The question of Nietzsche's use of political theory has a long and vexed history. The contributors of this book re-situate debates around the notion of difference, in relation to historical and scholarly concerns, but with a view to the current political context. Given that today we are faced with a host of political challenges of domination and resistance, the question raised in this volume is how Nietzsche helps us to think through and to address some of the problems. The authors also discuss how his writings complicate our desire for swift solutions to seemingly intractable problems: how to resist slavishness in thought and action, how to maintain hard-won civil liberties and rights in the face of encroaching hegemonic discourses, practices and forces, or how to counteract global environmental degradation, in short, how to oppose 'totalitarian' movements of homogenization, universalization, equalization, and instead to affirm, both politically and ontologically, a culture of difference.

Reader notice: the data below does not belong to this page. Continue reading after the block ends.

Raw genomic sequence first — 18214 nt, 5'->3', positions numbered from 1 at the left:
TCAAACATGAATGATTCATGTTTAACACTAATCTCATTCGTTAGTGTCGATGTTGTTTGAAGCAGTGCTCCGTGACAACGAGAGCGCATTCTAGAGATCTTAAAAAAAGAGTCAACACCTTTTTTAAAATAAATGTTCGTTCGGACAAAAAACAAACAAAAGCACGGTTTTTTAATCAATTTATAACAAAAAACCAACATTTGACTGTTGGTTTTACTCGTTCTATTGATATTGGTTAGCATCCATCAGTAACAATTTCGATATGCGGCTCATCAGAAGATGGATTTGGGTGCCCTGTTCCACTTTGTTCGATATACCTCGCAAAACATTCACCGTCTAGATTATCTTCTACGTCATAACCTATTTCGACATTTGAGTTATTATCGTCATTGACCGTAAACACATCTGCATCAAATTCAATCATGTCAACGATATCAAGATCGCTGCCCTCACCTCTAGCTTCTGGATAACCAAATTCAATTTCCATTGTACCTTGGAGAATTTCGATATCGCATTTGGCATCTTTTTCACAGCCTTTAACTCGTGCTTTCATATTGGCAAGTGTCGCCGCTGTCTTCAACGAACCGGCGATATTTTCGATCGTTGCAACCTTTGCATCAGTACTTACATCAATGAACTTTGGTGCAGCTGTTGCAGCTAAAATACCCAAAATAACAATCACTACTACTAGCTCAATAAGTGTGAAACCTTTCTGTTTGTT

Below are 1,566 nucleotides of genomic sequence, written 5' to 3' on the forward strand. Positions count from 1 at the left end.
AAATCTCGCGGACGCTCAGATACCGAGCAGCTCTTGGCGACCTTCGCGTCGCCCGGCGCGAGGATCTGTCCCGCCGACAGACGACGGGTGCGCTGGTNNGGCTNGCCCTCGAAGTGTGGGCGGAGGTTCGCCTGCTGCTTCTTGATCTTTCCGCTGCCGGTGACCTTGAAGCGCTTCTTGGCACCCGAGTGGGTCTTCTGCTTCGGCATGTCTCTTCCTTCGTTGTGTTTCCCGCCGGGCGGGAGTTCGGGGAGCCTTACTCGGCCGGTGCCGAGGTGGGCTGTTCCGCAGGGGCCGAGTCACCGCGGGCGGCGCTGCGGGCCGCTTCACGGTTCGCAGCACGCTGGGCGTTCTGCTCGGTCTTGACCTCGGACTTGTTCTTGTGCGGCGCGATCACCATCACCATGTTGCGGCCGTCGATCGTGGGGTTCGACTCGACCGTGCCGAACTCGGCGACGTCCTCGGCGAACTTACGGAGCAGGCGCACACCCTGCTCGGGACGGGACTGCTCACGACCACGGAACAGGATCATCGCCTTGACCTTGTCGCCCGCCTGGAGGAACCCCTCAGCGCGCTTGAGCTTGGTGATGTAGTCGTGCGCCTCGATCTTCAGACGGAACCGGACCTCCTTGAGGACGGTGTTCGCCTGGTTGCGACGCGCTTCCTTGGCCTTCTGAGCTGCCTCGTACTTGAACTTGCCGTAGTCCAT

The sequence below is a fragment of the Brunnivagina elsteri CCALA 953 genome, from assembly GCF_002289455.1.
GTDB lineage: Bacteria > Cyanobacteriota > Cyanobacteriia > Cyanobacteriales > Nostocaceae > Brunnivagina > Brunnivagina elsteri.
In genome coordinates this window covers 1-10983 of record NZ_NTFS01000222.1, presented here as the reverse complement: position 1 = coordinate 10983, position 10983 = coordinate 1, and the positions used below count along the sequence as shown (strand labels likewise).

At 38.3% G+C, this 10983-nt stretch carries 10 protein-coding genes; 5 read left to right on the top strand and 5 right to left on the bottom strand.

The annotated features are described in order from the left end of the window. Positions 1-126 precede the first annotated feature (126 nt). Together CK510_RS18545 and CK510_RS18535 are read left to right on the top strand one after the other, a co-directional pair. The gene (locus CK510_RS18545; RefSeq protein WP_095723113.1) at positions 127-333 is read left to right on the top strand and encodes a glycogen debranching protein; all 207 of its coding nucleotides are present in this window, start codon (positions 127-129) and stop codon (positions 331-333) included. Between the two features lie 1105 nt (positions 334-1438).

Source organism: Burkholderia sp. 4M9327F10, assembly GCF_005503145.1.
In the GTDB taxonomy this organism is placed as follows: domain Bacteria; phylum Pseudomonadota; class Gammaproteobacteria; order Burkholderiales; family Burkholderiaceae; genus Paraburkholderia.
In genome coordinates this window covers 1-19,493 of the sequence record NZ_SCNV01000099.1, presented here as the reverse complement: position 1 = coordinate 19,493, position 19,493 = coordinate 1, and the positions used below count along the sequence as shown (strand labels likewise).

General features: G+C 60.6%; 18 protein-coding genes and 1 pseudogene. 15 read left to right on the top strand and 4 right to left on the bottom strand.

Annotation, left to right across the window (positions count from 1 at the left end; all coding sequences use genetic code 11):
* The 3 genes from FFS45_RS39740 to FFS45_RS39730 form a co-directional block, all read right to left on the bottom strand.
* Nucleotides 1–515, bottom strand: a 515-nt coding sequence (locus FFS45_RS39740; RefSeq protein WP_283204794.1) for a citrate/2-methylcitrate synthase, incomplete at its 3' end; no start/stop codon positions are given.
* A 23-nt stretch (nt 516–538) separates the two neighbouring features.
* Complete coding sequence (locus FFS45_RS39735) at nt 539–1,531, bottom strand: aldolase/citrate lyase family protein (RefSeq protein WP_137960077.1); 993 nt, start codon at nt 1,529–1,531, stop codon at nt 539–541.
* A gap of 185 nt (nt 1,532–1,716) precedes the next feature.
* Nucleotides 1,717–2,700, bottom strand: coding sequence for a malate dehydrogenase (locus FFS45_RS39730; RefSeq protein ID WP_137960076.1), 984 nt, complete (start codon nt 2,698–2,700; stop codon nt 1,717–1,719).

Andrea Rehberg, Newcastle University, United Kingdom; Ashley Woodward, University of Dundee, United Kingdom.